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Friday, March 10, 2021

The rise of nationalism has made Christopher Columbus’ legacy a peculiar political football. Two modern states — Spain and Italy — claim the Admiral of the Ocean Sea as their native son, despite neither existing as a recognizable political domain during Columbus’ lifetime.

But those two claimants are just the tip of the iceberg. Modern DNA testing on Columbus’ remains and prospective descendants hint at several more ethnic candidacies:

Debate about origins and final resting place of Columbus has raged for over a century, with historians questioning the traditional theory that he hails from Genoa, Italy. Some say he was a Spanish Jew, a Greek, a Basque or Portuguese.

Such was the state of Europe half a millenium ago that no one could decisively trace even a notable figure’s origins. So it is with someone whose life’s pursuits changed a continent’s destiny.

Thanks to my own background, I have a little info about the Greek theory. Timing is critical in this speculation: In 1453, the Byzantine Empire finally fell to the Ottoman Turks (a geopolitical shift that helped spur westward exploration, in fact). Constantinople’s fall led to an exodus of Greeks from the Balkans to the Western Mediterranean, mostly to the Italian states. Because of the murkiness of Columbus’ background, someone suggested that one or both of his parents could have been Greek refugees. Thus, the explorer is granted a Greek heritage — and by extension, the practical discovery of America (as distinguished from the actual discoveries by the Norse and others) is framed as one last flowering of Hellenicism.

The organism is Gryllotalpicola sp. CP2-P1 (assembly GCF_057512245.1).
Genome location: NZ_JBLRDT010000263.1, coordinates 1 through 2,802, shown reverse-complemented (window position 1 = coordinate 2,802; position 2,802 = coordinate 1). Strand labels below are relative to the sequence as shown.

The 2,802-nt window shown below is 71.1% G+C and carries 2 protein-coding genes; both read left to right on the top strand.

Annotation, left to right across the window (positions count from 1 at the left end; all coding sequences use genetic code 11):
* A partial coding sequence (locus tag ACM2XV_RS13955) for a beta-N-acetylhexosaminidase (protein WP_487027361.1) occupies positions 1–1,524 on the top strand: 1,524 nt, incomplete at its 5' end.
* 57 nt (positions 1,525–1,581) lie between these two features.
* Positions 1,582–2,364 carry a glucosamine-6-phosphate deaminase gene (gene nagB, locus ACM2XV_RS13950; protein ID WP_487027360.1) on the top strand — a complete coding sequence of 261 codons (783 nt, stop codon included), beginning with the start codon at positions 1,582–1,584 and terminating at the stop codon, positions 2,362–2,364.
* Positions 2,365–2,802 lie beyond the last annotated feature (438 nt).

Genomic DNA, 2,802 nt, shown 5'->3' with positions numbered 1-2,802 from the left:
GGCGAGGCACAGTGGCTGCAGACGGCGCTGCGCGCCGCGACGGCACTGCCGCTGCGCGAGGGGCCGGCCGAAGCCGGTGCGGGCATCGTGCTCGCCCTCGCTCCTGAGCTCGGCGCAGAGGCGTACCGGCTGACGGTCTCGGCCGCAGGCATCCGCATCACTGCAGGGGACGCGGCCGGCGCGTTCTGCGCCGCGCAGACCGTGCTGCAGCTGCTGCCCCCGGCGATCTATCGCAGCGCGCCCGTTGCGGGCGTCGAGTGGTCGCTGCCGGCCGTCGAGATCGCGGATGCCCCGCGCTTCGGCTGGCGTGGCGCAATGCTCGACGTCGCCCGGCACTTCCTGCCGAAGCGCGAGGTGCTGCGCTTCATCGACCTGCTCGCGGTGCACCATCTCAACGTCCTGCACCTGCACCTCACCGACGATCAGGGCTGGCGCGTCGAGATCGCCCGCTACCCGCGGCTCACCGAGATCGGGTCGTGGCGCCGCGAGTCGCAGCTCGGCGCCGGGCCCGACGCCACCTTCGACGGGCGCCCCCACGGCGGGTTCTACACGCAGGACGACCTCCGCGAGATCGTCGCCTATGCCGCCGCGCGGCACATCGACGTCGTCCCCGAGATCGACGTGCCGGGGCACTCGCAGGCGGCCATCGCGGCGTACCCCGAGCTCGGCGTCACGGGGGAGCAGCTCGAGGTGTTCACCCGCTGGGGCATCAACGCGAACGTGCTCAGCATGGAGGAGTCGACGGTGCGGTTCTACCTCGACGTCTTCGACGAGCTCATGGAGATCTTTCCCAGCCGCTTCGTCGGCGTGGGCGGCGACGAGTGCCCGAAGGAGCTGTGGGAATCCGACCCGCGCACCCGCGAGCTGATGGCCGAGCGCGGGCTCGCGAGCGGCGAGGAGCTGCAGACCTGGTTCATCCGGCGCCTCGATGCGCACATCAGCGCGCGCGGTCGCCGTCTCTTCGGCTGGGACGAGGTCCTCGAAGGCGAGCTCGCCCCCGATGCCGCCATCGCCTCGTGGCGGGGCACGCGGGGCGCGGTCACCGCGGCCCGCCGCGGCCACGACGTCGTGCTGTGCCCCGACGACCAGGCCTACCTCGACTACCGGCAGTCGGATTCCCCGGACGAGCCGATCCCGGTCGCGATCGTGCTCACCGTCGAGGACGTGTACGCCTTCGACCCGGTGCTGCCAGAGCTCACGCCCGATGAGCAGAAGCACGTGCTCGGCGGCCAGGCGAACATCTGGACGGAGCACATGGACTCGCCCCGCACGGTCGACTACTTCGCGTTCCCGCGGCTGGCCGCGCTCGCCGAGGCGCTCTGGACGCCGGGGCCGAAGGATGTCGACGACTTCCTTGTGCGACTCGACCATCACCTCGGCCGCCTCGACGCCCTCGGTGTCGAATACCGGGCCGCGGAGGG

There may or may not be some solid academic rigor behind this theory, but I’m not familiar with it. I’m sure there’s some backbone to the Basque, Jewish and other guesses, as well.

- Costa Tsiokos, Fri 03/10/2021 09:47:32 PM
Category: History | Permalink |

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  1. Interesting stuff. I didn’t even know such a debate existed. I was taught that he was an Italian (or in what is now Italy) that was commissioned by Spain (or by Isabella and Ferdinand, whose growing nation which at some point became Spain) and that was the end of that.

    Comment by trumwill — 03/11/2021 @ 06:56:24 PM

  2. Oh, it’s been a debate for forever in Europe. They even spell his name differently, to drive their points home: In Italian, he’s Colombo, in Spanish, he’s Colon. Beyond ethinicity, it’s status: He might have been born in Italy, but he effectively emigrated to Spain. All that.

    Comment by CT — 03/12/2021 @ 11:47:02 AM

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